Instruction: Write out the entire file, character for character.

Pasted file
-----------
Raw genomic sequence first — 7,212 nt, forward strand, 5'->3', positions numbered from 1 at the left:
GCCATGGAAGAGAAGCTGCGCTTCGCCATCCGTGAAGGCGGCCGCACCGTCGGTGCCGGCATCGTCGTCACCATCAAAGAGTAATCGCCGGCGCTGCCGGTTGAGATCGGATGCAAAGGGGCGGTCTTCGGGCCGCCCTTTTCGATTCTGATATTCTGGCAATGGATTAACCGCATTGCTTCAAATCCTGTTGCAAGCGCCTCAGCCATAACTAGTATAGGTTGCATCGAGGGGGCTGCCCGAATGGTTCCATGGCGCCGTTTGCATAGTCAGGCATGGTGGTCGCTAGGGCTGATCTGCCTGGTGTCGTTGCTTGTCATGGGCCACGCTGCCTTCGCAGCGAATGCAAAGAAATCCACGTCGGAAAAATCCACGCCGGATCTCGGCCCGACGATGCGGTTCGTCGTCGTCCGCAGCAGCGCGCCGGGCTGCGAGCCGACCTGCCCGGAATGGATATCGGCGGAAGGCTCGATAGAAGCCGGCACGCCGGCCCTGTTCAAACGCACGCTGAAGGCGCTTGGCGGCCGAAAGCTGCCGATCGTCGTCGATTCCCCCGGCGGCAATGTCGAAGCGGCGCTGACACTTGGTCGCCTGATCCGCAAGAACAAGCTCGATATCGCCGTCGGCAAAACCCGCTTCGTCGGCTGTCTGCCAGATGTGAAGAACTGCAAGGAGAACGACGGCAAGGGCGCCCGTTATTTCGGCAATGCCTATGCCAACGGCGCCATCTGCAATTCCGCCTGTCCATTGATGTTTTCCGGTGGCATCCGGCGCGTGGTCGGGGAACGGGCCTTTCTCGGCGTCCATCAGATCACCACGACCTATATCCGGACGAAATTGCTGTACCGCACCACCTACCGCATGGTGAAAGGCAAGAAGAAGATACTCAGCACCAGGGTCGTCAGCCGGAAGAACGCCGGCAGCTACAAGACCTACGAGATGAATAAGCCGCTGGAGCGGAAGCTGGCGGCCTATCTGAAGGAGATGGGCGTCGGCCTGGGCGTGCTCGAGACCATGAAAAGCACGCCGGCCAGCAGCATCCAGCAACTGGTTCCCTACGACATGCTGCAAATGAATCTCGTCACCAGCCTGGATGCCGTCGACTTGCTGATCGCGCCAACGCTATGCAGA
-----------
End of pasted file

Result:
Raw genomic sequence first — 7,212 nt, forward strand, 5'->3', positions numbered from 1 at the left:
GCCATGGAAGAGAAGCTGCGCTTCGCCATCCGTGAAGGCGGCCGCACCGTCGGTGCCGGCATCGTCGTCACCATCAAAGAGTAATCGCCGGCGCTGCCGGTTGAGATCGGATGCAAAGGGGCGGTCTTCGGGCCGCCCTTTTCGATTCTGATATTCTGGCAATGGATTAACCGCATTGCTTCAAATCCTGTTGCAAGCGCCTCAGCCATAACTAGTATAGGTTGCATCGAGGGGGCTGCCCGAATGGTTCCATGGCGCCGTTTGCATAGTCAGGCATGGTGGTCGCTAGGGCTGATCTGCCTGGTGTCGTTGCTTGTCATGGGCCACGCTGCCTTCGCAGCGAATGCAAAGAAATCCACGTCGGAAAAATCCACGCCGGATCTCGGCCCGACGATGCGGTTCGTCGTCGTCCGCAGCAGCGCGCCGGGCTGCGAGCCGACCTGCCCGGAATGGATATCGGCGGAAGGCTCGATAGAAGCCGGCACGCCGGCCCTGTTCAAACGCACGCTGAAGGCGCTTGGCGGCCGAAAGCTGCCGATCGTCGTCGATTCCCCCGGCGGCAATGTCGAAGCGGCGCTGACACTTGGTCGCCTGATCCGCAAGAACAAGCTCGATATCGCCGTCGGCAAAACCCGCTTCGTCGGCTGTCTGCCAGATGTGAAGAACTGCAAGGAGAACGACGGCAAGGGCGCCCGTTATTTCGGCAATGCCTATGCCAACGGCGCCATCTGCAATTCCGCCTGTCCATTGATGTTTTCCGGTGGCATCCGGCGCGTGGTCGGGGAACGGGCCTTTCTCGGCGTCCATCAGATCACCACGACCTATATCCGGACGAAATTGCTGTACCGCACCACCTACCGCATGGTGAAAGGCAAGAAGAAGATACTCAGCACCAGGGTCGTCAGCCGGAAGAACGCCGGCAGCTACAAGACCTACGAGATGAATAAGCCGCTGGAGCGGAAGCTGGCGGCCTATCTGAAGGAGATGGGCGTCGGCCTGGGCGTGCTCGAGACCATGAAAAGCACGCCGGCCAGCAGCATCCAGCAACTGGTTCCCTACGACATGCTGCAAATGAATCTCGTCACCAGCCTGGATGCCGTCGACTTGCTGATCGCGCCAACGCTATGCAGA